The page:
Saturday, 16 June 2007
In Praise of the Old and Manual
In the old, old days of photography the camera was on a tripod and you threw a black cloth over your head to take a picture. Then things improved with hand held cameras producing superb quality. Next came automatic cameras that were extremely complicated and difficult to use and produced much less certain quality. I hated mine. And now we have digital cameras with digital screens that you can't see in bright sunlight... so if you want to do more than guess at what you're shooting, you have to throw a black cloth over your head to take a picture.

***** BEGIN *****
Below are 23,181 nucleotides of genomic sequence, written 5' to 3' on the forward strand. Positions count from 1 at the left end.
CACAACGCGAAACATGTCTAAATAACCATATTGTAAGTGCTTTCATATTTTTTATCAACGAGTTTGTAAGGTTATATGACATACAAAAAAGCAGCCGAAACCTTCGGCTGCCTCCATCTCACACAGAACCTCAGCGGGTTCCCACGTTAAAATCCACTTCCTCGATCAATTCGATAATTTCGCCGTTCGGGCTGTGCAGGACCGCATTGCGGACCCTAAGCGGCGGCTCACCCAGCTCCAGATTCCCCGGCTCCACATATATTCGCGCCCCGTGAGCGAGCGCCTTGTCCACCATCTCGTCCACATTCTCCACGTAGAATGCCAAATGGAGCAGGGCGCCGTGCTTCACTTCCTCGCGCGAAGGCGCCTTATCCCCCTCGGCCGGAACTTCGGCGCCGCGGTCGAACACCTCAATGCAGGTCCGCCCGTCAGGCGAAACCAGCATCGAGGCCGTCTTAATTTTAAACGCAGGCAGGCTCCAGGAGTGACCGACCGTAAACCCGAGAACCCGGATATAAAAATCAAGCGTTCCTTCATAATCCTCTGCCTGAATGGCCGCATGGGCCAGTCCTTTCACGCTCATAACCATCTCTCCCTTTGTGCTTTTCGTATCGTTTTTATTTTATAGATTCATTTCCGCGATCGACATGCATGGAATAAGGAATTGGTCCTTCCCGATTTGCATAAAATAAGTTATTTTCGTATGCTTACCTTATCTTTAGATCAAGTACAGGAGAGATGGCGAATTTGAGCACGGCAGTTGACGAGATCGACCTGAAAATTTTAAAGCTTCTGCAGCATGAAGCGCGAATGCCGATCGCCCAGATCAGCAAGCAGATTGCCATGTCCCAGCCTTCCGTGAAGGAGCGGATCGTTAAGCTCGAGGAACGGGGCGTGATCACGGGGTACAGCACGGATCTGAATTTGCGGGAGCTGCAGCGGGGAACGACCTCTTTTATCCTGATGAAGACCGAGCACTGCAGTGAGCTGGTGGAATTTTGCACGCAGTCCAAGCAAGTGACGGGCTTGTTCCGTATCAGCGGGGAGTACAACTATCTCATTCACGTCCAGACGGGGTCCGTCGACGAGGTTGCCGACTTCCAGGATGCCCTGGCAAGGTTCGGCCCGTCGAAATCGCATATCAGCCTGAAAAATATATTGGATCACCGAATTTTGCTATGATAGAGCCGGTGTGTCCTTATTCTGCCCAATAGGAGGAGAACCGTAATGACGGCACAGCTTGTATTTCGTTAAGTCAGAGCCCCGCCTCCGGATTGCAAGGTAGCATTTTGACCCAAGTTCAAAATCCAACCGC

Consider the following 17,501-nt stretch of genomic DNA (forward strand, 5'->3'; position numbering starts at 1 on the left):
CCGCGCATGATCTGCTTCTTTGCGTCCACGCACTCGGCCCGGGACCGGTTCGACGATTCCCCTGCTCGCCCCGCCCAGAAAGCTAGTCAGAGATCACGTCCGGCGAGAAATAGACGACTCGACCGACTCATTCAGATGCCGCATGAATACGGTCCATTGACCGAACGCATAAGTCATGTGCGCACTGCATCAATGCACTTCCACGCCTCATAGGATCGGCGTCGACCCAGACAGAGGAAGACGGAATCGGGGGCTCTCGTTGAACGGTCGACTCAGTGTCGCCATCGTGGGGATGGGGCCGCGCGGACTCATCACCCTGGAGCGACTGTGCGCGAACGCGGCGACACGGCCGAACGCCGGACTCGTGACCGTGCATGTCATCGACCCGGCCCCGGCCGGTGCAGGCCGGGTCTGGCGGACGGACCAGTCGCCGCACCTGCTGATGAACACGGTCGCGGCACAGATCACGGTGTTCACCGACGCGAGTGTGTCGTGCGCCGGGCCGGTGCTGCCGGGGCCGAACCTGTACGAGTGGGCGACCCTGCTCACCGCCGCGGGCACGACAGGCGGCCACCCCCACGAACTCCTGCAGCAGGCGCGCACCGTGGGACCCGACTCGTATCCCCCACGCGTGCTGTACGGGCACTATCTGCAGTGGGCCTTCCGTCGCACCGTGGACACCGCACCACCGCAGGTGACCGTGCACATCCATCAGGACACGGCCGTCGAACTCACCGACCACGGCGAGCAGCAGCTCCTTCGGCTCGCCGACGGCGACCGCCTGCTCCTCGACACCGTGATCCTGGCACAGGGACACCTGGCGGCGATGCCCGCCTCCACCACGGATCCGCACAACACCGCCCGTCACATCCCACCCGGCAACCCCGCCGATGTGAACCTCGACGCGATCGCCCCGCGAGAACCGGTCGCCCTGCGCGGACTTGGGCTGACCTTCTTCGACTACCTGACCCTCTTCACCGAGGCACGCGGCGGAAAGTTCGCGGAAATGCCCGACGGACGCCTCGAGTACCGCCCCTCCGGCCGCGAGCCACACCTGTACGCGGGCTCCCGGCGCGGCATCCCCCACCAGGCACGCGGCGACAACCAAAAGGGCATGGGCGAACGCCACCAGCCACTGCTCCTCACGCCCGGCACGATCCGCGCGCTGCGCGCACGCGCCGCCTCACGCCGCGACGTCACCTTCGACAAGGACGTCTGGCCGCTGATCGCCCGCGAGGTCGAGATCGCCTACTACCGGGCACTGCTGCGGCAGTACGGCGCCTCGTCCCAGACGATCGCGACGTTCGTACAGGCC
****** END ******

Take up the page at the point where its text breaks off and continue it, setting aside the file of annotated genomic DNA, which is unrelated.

My favourite was my manual Pentax SLR bought in the Tottenham Court Road in 1974 which got taken by a thief who broke into my house in Exeter while I was asleep upstairs. Thank goodness I didn't wake up because it might have proved fatal had I surprised him downstairs. If I'd seen him taking my Pentax I'd have surely killed him.
It was heavy and lumpen but it was totally predictable, just like an MGB, and it did exactly what it said on the tin. You could get superb pictures with the greatest of ease because focus and exposure were so simple, and it never let me down.
As I've ranted at such length about all of this, in praise of the old and manual, perhaps I should show you a few examples taken with my Pentax in Nigeria in the early seventies, using a long 200 Tamron lens. Yes, those were the daze!